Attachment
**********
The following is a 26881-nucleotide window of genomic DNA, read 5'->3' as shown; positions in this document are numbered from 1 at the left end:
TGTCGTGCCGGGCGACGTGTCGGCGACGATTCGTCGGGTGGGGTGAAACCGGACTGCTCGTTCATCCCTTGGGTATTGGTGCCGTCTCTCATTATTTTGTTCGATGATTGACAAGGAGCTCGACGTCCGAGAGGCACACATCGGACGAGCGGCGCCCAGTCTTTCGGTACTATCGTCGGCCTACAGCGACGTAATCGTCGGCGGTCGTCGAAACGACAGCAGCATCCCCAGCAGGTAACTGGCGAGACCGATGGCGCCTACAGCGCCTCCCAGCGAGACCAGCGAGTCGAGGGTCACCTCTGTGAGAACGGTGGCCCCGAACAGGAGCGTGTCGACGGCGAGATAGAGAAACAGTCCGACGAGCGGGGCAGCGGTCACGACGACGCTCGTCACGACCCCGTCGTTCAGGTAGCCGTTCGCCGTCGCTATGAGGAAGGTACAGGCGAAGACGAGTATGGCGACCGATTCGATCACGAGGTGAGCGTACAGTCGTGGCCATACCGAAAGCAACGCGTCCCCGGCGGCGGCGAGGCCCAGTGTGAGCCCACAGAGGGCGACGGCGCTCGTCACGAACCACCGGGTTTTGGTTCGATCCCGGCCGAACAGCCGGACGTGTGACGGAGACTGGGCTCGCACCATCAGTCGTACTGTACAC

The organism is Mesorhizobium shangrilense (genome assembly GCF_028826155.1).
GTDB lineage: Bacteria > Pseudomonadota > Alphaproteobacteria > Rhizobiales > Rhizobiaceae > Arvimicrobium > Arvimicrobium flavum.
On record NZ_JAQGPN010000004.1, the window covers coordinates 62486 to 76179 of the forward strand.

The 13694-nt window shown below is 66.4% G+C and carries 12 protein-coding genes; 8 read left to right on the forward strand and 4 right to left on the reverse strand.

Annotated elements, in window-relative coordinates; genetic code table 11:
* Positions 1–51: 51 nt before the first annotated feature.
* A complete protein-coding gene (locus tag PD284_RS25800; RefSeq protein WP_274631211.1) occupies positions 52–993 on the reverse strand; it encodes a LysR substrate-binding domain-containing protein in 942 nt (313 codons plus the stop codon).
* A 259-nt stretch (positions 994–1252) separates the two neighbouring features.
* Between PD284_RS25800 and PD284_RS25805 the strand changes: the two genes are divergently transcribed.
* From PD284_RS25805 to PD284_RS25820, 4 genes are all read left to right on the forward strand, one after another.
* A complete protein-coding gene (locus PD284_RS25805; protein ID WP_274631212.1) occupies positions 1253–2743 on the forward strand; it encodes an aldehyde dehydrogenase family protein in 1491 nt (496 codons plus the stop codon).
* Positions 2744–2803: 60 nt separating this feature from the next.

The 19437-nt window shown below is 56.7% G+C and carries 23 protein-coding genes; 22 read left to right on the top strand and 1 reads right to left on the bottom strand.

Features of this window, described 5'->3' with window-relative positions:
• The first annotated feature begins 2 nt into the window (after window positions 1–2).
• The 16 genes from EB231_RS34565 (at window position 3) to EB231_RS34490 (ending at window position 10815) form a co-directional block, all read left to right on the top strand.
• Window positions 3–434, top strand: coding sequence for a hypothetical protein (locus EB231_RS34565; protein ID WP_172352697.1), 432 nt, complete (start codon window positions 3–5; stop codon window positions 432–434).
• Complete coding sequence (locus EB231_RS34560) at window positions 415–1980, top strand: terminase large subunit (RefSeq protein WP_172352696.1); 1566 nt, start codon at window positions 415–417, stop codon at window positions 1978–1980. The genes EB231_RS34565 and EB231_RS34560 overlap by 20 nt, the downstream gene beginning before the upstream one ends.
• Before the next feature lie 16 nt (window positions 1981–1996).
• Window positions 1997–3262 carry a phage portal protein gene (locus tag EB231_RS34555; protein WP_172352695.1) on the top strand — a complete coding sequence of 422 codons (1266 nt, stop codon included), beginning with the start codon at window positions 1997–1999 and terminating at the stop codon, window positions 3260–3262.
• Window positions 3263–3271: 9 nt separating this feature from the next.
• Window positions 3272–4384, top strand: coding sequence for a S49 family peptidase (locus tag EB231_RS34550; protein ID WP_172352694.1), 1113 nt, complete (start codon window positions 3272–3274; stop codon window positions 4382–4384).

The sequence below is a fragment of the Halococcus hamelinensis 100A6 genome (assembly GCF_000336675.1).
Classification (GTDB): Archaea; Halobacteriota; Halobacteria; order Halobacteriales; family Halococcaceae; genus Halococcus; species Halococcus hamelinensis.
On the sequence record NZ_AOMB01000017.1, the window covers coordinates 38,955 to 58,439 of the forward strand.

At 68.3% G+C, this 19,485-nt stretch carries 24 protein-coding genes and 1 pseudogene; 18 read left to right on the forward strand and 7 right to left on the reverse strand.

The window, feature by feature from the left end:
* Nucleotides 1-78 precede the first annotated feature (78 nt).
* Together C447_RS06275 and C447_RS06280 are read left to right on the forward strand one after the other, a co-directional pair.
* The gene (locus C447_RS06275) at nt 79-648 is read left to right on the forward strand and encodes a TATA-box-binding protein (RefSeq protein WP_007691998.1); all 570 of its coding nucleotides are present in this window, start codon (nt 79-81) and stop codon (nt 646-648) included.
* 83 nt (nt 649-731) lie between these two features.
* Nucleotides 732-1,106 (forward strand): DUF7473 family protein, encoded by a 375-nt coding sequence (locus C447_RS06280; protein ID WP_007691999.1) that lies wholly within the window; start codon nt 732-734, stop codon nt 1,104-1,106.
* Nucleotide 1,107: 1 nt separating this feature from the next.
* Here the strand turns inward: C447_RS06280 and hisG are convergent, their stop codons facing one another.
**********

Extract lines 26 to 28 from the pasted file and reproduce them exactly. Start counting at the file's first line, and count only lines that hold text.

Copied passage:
Classification (GTDB): Archaea; Halobacteriota; Halobacteria; order Halobacteriales; family Halococcaceae; genus Halococcus; species Halococcus hamelinensis.
On the sequence record NZ_AOMB01000017.1, the window covers coordinates 38,955 to 58,439 of the forward strand.

At 68.3% G+C, this 19,485-nt stretch carries 24 protein-coding genes and 1 pseudogene; 18 read left to right on the forward strand and 7 right to left on the reverse strand.